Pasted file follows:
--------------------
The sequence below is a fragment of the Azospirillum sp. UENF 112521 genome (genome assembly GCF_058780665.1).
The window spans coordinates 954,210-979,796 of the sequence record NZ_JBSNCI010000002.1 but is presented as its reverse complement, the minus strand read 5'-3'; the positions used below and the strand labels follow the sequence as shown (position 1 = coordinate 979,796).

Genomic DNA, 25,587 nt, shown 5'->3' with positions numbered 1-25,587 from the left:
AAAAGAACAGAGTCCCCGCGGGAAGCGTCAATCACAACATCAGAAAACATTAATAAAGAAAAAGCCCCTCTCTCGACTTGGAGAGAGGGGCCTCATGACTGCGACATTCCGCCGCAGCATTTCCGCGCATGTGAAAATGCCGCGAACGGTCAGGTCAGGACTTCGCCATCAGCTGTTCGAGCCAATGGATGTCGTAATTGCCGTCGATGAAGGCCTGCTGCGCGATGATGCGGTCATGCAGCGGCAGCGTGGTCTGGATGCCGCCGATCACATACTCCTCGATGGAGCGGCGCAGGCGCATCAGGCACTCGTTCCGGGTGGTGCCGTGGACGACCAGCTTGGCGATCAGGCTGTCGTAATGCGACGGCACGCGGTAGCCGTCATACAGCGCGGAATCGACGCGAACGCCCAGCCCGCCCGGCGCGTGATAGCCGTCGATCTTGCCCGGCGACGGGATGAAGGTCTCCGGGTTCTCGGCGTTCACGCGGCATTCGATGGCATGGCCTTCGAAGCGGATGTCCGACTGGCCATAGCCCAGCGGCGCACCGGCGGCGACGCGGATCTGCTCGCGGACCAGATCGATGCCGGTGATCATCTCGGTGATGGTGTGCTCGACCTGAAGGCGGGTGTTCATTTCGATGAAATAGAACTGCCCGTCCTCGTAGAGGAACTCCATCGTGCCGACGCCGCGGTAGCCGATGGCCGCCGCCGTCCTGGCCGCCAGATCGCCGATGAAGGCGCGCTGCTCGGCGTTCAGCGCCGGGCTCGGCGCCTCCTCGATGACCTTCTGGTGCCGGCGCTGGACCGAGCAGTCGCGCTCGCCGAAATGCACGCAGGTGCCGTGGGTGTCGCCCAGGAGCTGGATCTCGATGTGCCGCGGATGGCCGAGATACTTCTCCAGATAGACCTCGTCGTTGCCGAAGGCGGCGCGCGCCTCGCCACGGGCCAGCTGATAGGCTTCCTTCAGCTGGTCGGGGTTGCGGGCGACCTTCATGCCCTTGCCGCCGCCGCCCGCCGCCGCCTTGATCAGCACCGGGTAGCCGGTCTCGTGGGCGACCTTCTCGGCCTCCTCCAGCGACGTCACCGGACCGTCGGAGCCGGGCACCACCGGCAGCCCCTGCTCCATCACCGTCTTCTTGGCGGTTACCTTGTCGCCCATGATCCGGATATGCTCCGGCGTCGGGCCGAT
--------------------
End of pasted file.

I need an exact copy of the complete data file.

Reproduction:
The sequence below is a fragment of the Azospirillum sp. UENF 112521 genome (genome assembly GCF_058780665.1).
The window spans coordinates 954,210-979,796 of the sequence record NZ_JBSNCI010000002.1 but is presented as its reverse complement, the minus strand read 5'-3'; the positions used below and the strand labels follow the sequence as shown (position 1 = coordinate 979,796).

Genomic DNA, 25,587 nt, shown 5'->3' with positions numbered 1-25,587 from the left:
AAAAGAACAGAGTCCCCGCGGGAAGCGTCAATCACAACATCAGAAAACATTAATAAAGAAAAAGCCCCTCTCTCGACTTGGAGAGAGGGGCCTCATGACTGCGACATTCCGCCGCAGCATTTCCGCGCATGTGAAAATGCCGCGAACGGTCAGGTCAGGACTTCGCCATCAGCTGTTCGAGCCAATGGATGTCGTAATTGCCGTCGATGAAGGCCTGCTGCGCGATGATGCGGTCATGCAGCGGCAGCGTGGTCTGGATGCCGCCGATCACATACTCCTCGATGGAGCGGCGCAGGCGCATCAGGCACTCGTTCCGGGTGGTGCCGTGGACGACCAGCTTGGCGATCAGGCTGTCGTAATGCGACGGCACGCGGTAGCCGTCATACAGCGCGGAATCGACGCGAACGCCCAGCCCGCCCGGCGCGTGATAGCCGTCGATCTTGCCCGGCGACGGGATGAAGGTCTCCGGGTTCTCGGCGTTCACGCGGCATTCGATGGCATGGCCTTCGAAGCGGATGTCCGACTGGCCATAGCCCAGCGGCGCACCGGCGGCGACGCGGATCTGCTCGCGGACCAGATCGATGCCGGTGATCATCTCGGTGATGGTGTGCTCGACCTGAAGGCGGGTGTTCATTTCGATGAAATAGAACTGCCCGTCCTCGTAGAGGAACTCCATCGTGCCGACGCCGCGGTAGCCGATGGCCGCCGCCGTCCTGGCCGCCAGATCGCCGATGAAGGCGCGCTGCTCGGCGTTCAGCGCCGGGCTCGGCGCCTCCTCGATGACCTTCTGGTGCCGGCGCTGGACCGAGCAGTCGCGCTCGCCGAAATGCACGCAGGTGCCGTGGGTGTCGCCCAGGAGCTGGATCTCGATGTGCCGCGGATGGCCGAGATACTTCTCCAGATAGACCTCGTCGTTGCCGAAGGCGGCGCGCGCCTCGCCACGGGCCAGCTGATAGGCTTCCTTCAGCTGGTCGGGGTTGCGGGCGACCTTCATGCCCTTGCCGCCGCCGCCCGCCGCCGCCTTGATCAGCACCGGGTAGCCGGTCTCGTGGGCGACCTTCTCGGCCTCCTCCAGCGACGTCACCGGACCGTCGGAGCCGGGCACCACCGGCAGCCCCTGCTCCATCACCGTCTTCTTGGCGGTTACCTTGTCGCCCATGATCCGGATATGCTCCGGCGTCGGGCCGAT